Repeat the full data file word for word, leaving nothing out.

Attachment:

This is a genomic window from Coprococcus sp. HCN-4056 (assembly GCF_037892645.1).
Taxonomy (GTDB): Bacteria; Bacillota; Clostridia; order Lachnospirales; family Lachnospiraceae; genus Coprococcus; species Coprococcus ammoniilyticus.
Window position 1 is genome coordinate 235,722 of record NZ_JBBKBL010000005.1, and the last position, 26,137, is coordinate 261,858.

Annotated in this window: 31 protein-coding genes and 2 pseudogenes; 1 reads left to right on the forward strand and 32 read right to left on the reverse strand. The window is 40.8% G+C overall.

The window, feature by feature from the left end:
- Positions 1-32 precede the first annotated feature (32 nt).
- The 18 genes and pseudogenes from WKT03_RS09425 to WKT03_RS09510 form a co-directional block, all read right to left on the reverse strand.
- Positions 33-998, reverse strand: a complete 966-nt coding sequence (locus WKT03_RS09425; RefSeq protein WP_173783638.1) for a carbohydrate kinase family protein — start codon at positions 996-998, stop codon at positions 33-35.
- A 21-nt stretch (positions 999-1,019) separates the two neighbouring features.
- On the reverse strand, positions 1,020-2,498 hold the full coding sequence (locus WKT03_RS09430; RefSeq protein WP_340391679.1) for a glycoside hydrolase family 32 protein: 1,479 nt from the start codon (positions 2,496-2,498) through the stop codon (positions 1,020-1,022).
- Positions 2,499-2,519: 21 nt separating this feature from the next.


This is a genomic window from Coprococcus sp. HCN-4056 (assembly GCF_037892645.1).
Taxonomy (GTDB): Bacteria; Bacillota; Clostridia; order Lachnospirales; family Lachnospiraceae; genus Coprococcus; species Coprococcus ammoniilyticus.
Window position 1 is genome coordinate 235,722 of record NZ_JBBKBL010000005.1, and the last position, 26,137, is coordinate 261,858.

Annotated in this window: 31 protein-coding genes and 2 pseudogenes; 1 reads left to right on the forward strand and 32 read right to left on the reverse strand. The window is 40.8% G+C overall.

The window, feature by feature from the left end:
- Positions 1-32 precede the first annotated feature (32 nt).
- The 18 genes and pseudogenes from WKT03_RS09425 to WKT03_RS09510 form a co-directional block, all read right to left on the reverse strand.
- Positions 33-998, reverse strand: a complete 966-nt coding sequence (locus WKT03_RS09425; RefSeq protein WP_173783638.1) for a carbohydrate kinase family protein — start codon at positions 996-998, stop codon at positions 33-35.
- A 21-nt stretch (positions 999-1,019) separates the two neighbouring features.
- On the reverse strand, positions 1,020-2,498 hold the full coding sequence (locus WKT03_RS09430; RefSeq protein WP_340391679.1) for a glycoside hydrolase family 32 protein: 1,479 nt from the start codon (positions 2,496-2,498) through the stop codon (positions 1,020-1,022).
- Positions 2,499-2,519: 21 nt separating this feature from the next.